March 2, 2018
March Brings Madness to the Workplace
by Kara Williams and Ken Robinson, Hahn Loeser & Parks LLP
Every March, employers face a significant challenge: the workplace distraction known as March Madness. Odds are someone in your workplace will organize an NCAA Tournament pool.
According to ESPN and the American Gaming Association, in 2017 40 million people were expected to submit 70 million brackets, at an average of $29 per bracket, bringing the total amount bet on March Madness to $10.4 billion. Only about 3 percent of the wagered money is believed to be done legally.
Speaking of betting, we would be willing to bet that few companies have seriously considered the legality of NCAA Tournament pools in the workplace. While the likelihood of the FBI raiding your workplace over your March Madness pool is extremely small, it can happen. Here are a few pointers companies can consider to make it a safer bet:
First, companies should not sponsor or organize gambling opportunities. Your human resources department should definitely not be collecting entry fees or distributing brackets. Bettors can make bets, but the “house” may be liable for organizing an illegal gambling opportunity.
Second, if your company has offices in multiple states, prohibit interoffice pools. Gaming laws are both federal- and state-based. By avoiding the internet and multi-state participation, the company’s liability is likely limited to state law. In Ohio, we can deduce that NCAA Tournament pools are probably illegal, but there is really no case law interpreting the (il)legality of office pools.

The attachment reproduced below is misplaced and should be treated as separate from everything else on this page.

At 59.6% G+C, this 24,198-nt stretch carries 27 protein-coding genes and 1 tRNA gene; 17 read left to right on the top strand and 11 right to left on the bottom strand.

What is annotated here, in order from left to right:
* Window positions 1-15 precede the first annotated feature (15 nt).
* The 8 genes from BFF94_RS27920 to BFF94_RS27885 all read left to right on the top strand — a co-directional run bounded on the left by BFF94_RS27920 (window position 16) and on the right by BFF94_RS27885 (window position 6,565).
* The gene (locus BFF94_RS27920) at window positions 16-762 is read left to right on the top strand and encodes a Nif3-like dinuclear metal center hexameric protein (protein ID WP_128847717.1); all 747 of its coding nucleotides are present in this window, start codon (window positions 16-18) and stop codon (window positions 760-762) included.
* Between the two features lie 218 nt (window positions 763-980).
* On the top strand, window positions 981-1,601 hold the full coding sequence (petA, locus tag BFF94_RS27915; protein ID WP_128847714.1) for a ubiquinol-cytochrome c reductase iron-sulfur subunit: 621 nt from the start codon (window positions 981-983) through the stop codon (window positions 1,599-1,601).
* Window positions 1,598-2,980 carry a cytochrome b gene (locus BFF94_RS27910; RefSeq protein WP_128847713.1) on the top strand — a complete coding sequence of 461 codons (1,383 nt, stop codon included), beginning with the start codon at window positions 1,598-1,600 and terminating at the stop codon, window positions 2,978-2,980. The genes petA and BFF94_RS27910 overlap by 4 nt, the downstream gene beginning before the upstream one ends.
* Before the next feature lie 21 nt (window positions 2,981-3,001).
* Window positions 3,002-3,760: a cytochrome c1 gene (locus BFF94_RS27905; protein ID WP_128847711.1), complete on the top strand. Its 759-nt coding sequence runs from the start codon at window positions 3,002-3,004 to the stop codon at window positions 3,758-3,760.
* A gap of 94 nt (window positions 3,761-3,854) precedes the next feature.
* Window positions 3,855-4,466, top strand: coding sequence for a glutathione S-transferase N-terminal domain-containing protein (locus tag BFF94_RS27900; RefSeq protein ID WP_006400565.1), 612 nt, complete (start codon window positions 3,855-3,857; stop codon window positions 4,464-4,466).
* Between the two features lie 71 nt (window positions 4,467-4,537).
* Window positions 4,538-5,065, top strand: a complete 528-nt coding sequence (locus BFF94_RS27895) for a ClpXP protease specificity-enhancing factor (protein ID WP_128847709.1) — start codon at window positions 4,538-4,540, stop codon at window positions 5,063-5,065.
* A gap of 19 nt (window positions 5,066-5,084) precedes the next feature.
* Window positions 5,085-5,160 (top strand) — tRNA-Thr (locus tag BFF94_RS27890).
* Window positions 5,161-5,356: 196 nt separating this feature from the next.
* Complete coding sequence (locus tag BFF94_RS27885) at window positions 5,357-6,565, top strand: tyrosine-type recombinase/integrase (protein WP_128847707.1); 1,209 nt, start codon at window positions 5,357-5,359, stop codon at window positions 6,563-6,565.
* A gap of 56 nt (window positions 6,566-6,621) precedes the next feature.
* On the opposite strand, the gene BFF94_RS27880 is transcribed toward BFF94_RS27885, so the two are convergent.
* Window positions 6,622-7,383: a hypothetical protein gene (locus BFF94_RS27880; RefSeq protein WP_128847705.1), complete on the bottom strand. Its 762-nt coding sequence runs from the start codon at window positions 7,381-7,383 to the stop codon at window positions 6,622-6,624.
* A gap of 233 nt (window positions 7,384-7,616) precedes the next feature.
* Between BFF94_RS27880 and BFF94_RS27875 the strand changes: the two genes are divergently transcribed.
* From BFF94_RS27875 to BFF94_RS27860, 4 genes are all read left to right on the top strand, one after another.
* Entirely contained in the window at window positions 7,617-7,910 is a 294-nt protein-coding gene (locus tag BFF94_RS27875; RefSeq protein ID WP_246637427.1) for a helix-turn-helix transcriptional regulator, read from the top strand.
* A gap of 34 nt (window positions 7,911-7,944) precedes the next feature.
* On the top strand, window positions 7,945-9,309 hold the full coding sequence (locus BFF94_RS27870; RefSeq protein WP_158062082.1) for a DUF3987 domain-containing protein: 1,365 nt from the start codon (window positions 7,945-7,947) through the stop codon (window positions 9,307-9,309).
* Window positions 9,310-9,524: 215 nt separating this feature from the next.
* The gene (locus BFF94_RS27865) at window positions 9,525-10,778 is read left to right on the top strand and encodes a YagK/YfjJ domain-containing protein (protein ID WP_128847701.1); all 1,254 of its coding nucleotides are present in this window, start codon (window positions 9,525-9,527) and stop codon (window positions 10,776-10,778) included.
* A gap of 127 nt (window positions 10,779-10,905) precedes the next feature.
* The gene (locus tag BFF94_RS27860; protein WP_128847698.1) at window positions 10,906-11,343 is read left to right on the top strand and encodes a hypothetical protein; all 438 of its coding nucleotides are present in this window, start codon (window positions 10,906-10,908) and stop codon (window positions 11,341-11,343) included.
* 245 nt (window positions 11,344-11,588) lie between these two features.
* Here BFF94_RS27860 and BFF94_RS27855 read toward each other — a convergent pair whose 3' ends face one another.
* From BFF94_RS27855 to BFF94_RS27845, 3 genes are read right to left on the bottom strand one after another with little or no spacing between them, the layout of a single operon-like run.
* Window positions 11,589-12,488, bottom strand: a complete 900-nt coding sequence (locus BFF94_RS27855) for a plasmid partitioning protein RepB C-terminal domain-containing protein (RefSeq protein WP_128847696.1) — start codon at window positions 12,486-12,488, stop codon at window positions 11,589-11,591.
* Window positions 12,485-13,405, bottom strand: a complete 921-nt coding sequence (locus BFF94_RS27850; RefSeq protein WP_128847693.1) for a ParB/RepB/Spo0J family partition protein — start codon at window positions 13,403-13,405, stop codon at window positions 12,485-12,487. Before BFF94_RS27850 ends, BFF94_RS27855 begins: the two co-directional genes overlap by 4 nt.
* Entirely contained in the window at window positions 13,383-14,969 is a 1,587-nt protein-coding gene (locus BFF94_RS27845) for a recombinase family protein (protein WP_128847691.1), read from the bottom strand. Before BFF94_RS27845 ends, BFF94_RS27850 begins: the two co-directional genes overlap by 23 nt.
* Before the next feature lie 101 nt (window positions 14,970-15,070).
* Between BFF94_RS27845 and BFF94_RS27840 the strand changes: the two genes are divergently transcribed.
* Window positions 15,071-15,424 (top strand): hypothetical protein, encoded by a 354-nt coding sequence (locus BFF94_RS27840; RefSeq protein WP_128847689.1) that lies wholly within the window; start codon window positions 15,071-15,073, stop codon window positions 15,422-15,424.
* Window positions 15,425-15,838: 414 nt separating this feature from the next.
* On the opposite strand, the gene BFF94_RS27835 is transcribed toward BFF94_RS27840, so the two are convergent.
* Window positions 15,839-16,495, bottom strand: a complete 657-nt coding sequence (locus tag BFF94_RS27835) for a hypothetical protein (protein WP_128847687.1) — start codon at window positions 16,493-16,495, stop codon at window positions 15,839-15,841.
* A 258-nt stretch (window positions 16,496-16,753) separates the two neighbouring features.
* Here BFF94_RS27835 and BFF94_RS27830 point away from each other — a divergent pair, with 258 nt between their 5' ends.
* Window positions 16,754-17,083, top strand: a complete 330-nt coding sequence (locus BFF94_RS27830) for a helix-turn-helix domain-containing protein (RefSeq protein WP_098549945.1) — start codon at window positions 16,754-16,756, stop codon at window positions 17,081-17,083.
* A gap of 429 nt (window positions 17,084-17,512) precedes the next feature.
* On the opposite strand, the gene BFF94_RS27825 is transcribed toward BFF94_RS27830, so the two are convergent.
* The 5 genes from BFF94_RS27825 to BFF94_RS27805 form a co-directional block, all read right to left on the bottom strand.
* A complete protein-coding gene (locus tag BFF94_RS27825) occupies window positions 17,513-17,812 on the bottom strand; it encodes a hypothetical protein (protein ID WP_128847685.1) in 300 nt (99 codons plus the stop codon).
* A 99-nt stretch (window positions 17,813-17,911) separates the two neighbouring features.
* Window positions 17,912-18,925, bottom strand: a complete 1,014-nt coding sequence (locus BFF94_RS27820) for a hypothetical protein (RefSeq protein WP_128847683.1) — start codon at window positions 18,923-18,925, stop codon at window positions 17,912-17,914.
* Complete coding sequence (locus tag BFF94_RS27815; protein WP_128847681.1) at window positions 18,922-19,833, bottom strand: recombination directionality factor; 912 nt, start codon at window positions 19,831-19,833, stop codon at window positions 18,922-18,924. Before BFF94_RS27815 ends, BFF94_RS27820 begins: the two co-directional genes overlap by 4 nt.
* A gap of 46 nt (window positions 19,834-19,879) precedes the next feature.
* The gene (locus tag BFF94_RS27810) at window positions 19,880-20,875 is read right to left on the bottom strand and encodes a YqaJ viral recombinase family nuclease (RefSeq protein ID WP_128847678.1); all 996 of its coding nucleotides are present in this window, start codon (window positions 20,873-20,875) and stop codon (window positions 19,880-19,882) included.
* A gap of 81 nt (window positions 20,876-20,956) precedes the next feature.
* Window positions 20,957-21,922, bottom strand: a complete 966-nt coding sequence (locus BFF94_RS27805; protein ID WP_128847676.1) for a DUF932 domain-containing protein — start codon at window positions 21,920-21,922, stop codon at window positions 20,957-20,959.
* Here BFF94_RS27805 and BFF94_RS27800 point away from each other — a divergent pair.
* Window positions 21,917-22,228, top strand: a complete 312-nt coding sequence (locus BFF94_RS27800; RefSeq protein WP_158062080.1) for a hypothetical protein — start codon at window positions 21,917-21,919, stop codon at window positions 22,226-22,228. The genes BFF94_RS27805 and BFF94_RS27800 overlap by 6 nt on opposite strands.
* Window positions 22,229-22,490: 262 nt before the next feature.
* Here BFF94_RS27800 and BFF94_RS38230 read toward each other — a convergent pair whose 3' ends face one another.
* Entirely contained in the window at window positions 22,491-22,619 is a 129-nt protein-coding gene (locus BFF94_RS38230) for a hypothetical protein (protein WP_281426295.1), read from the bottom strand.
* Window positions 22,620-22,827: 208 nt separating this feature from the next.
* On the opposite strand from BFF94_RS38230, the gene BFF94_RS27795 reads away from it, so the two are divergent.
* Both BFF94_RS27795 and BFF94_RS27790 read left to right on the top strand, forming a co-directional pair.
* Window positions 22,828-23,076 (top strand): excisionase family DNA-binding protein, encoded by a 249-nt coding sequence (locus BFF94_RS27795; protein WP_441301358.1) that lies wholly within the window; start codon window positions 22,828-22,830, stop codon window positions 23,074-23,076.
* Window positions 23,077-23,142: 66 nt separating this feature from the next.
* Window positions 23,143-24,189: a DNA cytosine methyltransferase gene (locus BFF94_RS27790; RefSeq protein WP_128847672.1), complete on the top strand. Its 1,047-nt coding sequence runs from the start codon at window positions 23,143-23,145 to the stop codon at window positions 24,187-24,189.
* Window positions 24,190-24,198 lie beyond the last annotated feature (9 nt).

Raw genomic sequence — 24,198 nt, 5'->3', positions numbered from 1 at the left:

Third, prohibit employees from using the intranet or company-owned equipment to prepare and submit brackets.
Fourth, the smaller the entry fee, the better. By keeping the entry fee to around $5 to $15, the gambling will likely be legally tolerable (all else being legally compliant).
Fifth, companies should ensure all of the money collected is awarded to the winner(s). Neither the company, nor any one individual organizing the pool, should skim anything from the top.
Of course, the safest bet is to prohibit workplace gambling entirely. Whatever stance your company takes on the office bracket pool, it is important to keep these rules of the game in mind. Good luck!